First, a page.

Those attempts at casting aspersions on his innocence were however nothing compared to the treatment he got in the Sun the day after he was acquitted. Mike Sullivan, the paper's crime editor (featured previously here on a number of occasions) drew up a list of 10 "facts" which the jury didn't hear, a run-down which had quite obviously been provided by the police and which was in any case just as the flimsy as the case which was presented against him, as I detailed on the day. Also published that day, and still available on the Sun's website, was a "warning" from the woman George raped in 1982, of which these three paragraphs stand out:

"I was angry that despite what happened to me, Barry George had been left alone. No one had seen the signs or done anything about it.

"I have seen George portrayed as some kind of harmless eccentric. But he is far from benign.

"He knows how to work the system and look like a sad case. I think he always craved notoriety."


He knows how to work the system, a rather dubious claim about someone with a personality disorder and an IQ of 75, who in the words of Paddy Hill you wouldn't trust to go to Tesco - but not one that the Sun felt like tempering. Over a month later and the paper was still at it, making an issue of George sharing a hotel with mainly women, along with quotes which look highly suspect. Around the only piece that was even sympathetic towards George was a comment from the Scottish Sun columnist Martel Maxwell, and even that emphasised that George could still be a "nasty piece of work".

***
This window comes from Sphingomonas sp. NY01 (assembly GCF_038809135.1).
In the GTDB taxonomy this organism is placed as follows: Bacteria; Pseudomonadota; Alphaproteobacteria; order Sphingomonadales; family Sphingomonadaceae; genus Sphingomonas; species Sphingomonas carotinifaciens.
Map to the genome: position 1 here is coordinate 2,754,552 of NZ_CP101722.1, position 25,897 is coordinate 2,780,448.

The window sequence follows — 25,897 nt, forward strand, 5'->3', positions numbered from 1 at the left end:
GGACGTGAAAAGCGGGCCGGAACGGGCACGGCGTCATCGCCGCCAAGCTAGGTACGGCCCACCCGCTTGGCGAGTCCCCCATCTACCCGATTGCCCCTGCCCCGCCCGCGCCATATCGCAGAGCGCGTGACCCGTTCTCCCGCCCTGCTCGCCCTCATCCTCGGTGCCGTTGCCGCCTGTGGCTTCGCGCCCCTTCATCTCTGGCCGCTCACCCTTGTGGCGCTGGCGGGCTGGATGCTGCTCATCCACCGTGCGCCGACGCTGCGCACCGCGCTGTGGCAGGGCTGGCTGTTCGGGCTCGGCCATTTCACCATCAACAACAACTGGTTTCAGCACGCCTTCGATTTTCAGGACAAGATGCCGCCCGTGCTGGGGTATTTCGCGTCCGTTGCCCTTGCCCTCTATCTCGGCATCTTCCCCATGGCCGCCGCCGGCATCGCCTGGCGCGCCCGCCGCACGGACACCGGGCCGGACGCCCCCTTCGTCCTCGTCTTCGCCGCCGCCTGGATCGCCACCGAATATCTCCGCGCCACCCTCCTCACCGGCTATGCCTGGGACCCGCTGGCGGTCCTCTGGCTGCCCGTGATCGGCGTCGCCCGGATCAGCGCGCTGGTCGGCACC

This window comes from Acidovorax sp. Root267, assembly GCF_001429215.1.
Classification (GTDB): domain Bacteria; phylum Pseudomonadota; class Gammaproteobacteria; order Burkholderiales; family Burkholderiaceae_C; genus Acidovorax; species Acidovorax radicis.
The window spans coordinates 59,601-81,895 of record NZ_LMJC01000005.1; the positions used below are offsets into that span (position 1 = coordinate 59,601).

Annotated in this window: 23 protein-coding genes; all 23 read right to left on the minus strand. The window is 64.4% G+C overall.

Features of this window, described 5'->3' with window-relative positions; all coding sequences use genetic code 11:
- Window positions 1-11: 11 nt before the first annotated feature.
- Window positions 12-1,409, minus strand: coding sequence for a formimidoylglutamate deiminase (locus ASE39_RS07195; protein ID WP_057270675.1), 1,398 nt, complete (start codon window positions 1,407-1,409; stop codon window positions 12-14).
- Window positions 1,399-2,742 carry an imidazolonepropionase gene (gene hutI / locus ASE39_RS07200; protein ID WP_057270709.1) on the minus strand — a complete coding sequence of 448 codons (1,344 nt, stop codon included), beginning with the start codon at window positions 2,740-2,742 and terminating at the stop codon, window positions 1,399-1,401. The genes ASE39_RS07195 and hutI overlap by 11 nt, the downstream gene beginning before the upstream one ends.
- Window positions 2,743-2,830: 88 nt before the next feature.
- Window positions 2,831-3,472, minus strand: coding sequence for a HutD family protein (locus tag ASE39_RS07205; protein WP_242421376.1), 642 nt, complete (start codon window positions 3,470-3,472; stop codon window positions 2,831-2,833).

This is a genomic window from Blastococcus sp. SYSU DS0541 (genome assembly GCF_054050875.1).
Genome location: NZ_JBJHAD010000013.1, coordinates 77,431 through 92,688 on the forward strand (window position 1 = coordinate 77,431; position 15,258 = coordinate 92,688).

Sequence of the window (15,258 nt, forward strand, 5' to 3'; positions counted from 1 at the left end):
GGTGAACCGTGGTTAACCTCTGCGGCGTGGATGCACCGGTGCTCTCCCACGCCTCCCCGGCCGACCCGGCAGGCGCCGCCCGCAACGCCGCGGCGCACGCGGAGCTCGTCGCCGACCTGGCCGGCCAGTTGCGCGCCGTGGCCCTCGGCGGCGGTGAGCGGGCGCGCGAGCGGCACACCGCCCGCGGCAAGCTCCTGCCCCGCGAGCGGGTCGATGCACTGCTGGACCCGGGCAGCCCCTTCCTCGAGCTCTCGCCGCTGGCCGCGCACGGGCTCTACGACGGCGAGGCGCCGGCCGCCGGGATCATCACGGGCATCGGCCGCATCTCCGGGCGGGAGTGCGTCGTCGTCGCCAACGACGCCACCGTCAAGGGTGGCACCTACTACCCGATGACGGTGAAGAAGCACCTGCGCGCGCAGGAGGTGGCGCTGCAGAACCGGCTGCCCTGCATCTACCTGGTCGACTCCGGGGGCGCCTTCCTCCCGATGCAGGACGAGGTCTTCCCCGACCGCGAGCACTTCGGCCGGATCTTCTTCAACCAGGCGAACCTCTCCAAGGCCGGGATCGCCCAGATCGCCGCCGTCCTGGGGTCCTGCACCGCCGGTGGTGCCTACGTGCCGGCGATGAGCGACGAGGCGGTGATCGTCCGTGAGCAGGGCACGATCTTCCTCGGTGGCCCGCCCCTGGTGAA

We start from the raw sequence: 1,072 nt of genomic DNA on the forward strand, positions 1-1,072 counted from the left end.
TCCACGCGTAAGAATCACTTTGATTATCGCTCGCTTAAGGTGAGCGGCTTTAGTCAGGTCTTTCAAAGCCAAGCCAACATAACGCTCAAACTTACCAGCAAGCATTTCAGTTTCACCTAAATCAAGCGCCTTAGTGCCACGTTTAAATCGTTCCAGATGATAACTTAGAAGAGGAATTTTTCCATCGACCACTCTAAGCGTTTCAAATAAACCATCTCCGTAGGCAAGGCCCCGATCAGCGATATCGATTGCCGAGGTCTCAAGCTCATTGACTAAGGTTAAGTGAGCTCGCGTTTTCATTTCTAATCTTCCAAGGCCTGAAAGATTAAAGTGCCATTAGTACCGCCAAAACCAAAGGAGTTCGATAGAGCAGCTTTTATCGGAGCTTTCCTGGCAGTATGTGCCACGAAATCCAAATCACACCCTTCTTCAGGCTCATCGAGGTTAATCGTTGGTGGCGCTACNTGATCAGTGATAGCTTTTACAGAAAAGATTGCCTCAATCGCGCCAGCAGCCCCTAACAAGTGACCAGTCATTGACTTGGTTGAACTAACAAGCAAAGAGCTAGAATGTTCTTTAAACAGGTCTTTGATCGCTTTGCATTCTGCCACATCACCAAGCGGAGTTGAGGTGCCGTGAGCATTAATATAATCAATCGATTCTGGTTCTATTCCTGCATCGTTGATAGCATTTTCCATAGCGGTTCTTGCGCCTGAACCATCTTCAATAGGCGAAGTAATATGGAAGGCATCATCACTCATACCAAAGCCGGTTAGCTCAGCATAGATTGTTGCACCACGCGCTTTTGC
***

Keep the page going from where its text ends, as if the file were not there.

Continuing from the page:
Whether George will be having the last laugh, having received between £50,000 and £100,000 from the Screws and Sky for the original interviews, and with now a likely further £100,000 for what was to all intents and purposes a smear campaign is unclear. It is however beyond low, and shows that the media has learned absolutely nothing from the way it went after Colin Stagg in similar circumstances, motivated then as now by the exact same police force which had brought the ridiculously dubious prosecution in the first place. George, you get the feeling, will also not be the last to be subject to similar treatment.

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Thursday, October 29, 2009 

How very cosy.

Nadine Dorries, that noted flag carrier for lying and libel, has managed to wring a whole £1,000 from Damian McBride over the supposed libels he sent to Derek Draper while they were considering the setting up of the now infamous "Red Rag" website. McBride, fairly enough, decided it wasn't worth the potential cost of going to court, even though these remarks about the sainted Ms Dorries were never actually published, were private remarks sent from one person to another and which would never have entered the public domain had Derek Draper's email not been "hacked" by persons unknown and sent to Guido Fawkes. It would have been fun of course for McBride to argue in court that Dorries had no reputation to defend, and considering that Dorries' lawyer has turned out to be Donal Blaney, hardly the most feared silk in the libel capital of the world, you would have rated his chances.